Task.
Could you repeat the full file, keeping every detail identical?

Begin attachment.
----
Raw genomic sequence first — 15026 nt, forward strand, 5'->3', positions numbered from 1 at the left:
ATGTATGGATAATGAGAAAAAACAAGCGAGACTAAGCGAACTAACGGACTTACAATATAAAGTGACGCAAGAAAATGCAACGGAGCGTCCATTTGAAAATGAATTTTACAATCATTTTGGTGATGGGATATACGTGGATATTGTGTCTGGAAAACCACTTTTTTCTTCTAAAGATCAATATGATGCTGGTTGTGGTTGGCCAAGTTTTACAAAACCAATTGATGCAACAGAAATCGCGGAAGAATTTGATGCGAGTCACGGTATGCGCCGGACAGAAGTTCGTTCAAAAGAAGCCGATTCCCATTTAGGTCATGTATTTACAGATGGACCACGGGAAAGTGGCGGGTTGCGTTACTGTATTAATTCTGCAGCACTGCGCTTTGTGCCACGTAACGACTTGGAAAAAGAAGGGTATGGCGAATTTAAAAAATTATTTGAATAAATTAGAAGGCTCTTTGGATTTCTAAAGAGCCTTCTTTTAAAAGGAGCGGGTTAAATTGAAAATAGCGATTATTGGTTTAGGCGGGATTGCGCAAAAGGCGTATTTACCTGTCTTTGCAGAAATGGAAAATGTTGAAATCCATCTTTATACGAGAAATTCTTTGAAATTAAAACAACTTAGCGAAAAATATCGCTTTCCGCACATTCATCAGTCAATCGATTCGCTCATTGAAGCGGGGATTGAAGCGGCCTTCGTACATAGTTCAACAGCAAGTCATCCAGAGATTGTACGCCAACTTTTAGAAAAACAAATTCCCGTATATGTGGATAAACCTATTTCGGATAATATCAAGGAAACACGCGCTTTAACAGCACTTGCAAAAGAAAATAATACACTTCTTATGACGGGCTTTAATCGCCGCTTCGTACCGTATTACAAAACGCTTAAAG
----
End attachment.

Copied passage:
Raw genomic sequence first — 15026 nt, forward strand, 5'->3', positions numbered from 1 at the left:
ATGTATGGATAATGAGAAAAAACAAGCGAGACTAAGCGAACTAACGGACTTACAATATAAAGTGACGCAAGAAAATGCAACGGAGCGTCCATTTGAAAATGAATTTTACAATCATTTTGGTGATGGGATATACGTGGATATTGTGTCTGGAAAACCACTTTTTTCTTCTAAAGATCAATATGATGCTGGTTGTGGTTGGCCAAGTTTTACAAAACCAATTGATGCAACAGAAATCGCGGAAGAATTTGATGCGAGTCACGGTATGCGCCGGACAGAAGTTCGTTCAAAAGAAGCCGATTCCCATTTAGGTCATGTATTTACAGATGGACCACGGGAAAGTGGCGGGTTGCGTTACTGTATTAATTCTGCAGCACTGCGCTTTGTGCCACGTAACGACTTGGAAAAAGAAGGGTATGGCGAATTTAAAAAATTATTTGAATAAATTAGAAGGCTCTTTGGATTTCTAAAGAGCCTTCTTTTAAAAGGAGCGGGTTAAATTGAAAATAGCGATTATTGGTTTAGGCGGGATTGCGCAAAAGGCGTATTTACCTGTCTTTGCAGAAATGGAAAATGTTGAAATCCATCTTTATACGAGAAATTCTTTGAAATTAAAACAACTTAGCGAAAAATATCGCTTTCCGCACATTCATCAGTCAATCGATTCGCTCATTGAAGCGGGGATTGAAGCGGCCTTCGTACATAGTTCAACAGCAAGTCATCCAGAGATTGTACGCCAACTTTTAGAAAAACAAATTCCCGTATATGTGGATAAACCTATTTCGGATAATATCAAGGAAACACGCGCTTTAACAGCACTTGCAAAAGAAAATAATACACTTCTTATGACGGGCTTTAATCGCCGCTTCGTACCGTATTACAAAACGCTTAAAG